Tuesday, February 15, 2005

Sculpture Theatre

(photo from uni website)
I was just following an old conversation over on sculpture.net and got
caught up in the idea of sculpture theater. I'm not talking here about
sculpture as props for plays. I'm exploring the idea of sculpture
itself as theater set- as part of the dramatic production itself. So I
went to the net and began surfing.
Of course I'd known about Noguchi's collaborations with dance master
Martha Graham. Especially in her "Embattled Garden", the work he
designed actually moved with the dancers and were as important to the
piece as they were. Interestingly enough, there's an exhibit at the
Noguchi Museum right now (until May) of some of the sets he designed
for her.
And in Ohio, the Dublin Arts Council has chosen Xan Palay's piece
"River Play" as their latest "Art in Public Places Project". The idea
excites me. According to their info, Palay has essentially designed an
amphitheater setting with stone floor, steps downward, "backstage" prop
holders, vertical and horizontal beams- as the viewer walks through
it, she becomes an actors. Much like life. The Art Center will be
working with the plantings around it so that they enhance the effect.
This is everything!
The controversial "Stage Set for a Film" at the University of Northern Iowa is a simple, multi-level geometric piece that could, in fact, be used for a minimalist theatre production. A lot of people don't like it- call it a heap of construction scrap. The piece works for what it is but it raises some questions about the whole concept. Is it sculpture? Is it set design misplaced? And what is the difference between the two on this level?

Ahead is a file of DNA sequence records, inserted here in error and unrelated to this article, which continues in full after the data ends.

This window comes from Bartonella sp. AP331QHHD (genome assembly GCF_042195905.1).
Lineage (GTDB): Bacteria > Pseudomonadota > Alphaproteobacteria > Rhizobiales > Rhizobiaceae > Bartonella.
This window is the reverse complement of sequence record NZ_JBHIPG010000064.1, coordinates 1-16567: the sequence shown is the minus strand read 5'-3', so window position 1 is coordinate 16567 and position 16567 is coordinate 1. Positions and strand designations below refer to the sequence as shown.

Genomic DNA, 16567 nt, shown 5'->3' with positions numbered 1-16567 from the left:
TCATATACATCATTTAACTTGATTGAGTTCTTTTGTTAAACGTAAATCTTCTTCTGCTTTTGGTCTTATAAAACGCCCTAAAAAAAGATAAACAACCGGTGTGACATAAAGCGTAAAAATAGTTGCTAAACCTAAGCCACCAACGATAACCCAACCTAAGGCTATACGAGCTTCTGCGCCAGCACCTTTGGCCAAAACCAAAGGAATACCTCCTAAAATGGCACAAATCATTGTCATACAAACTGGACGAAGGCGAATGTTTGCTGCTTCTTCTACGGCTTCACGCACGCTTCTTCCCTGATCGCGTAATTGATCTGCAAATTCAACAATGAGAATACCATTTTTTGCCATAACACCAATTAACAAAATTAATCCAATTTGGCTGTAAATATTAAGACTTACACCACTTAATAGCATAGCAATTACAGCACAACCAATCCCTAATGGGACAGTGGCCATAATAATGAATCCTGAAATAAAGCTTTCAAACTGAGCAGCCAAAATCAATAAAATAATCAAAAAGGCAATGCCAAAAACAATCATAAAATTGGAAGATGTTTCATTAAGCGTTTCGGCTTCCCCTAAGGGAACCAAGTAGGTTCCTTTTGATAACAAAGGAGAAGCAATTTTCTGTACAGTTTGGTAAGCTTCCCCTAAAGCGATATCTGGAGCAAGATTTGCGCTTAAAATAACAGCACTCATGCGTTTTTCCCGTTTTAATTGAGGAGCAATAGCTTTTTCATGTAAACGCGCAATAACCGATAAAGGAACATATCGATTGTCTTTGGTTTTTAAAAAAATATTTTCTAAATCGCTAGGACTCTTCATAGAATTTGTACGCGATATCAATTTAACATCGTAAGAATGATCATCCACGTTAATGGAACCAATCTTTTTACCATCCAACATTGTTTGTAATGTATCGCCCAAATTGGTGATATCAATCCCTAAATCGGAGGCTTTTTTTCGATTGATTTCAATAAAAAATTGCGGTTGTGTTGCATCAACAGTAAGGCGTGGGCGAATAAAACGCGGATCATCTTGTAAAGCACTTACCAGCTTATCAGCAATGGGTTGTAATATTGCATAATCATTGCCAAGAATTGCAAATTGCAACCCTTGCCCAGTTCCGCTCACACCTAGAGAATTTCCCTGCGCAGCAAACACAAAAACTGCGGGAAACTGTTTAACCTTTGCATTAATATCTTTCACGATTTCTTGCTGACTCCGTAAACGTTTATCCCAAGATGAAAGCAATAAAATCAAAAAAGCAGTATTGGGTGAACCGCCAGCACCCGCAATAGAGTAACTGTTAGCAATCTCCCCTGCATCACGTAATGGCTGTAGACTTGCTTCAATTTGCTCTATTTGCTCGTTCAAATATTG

There is, too the Aixioni Sculpture Theater in Athens, but even though
it's call sculpture, I see it more as an architectural project,
as it only provides a setting and viewing platform.
Scupture theater is the ultimate fusion of two of my favorite arts and now that I'm knee deep in this discussion, I can see why there are no clearly defined limits as to what constitutes set design, props and sculpture theatre. I'm obviously over my head in a blog length discussion. But I raise the question and welcome discussion.
And I'll share a dream: I've often fantasized about using lights and projections on various pieces of sculpture I love in Boston as participants in live theater. Of course, I'd write the script.

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1 comment:

  1. Tap...

    Glad to see your new blog site; and very glad you're still a Stone Pilgrim


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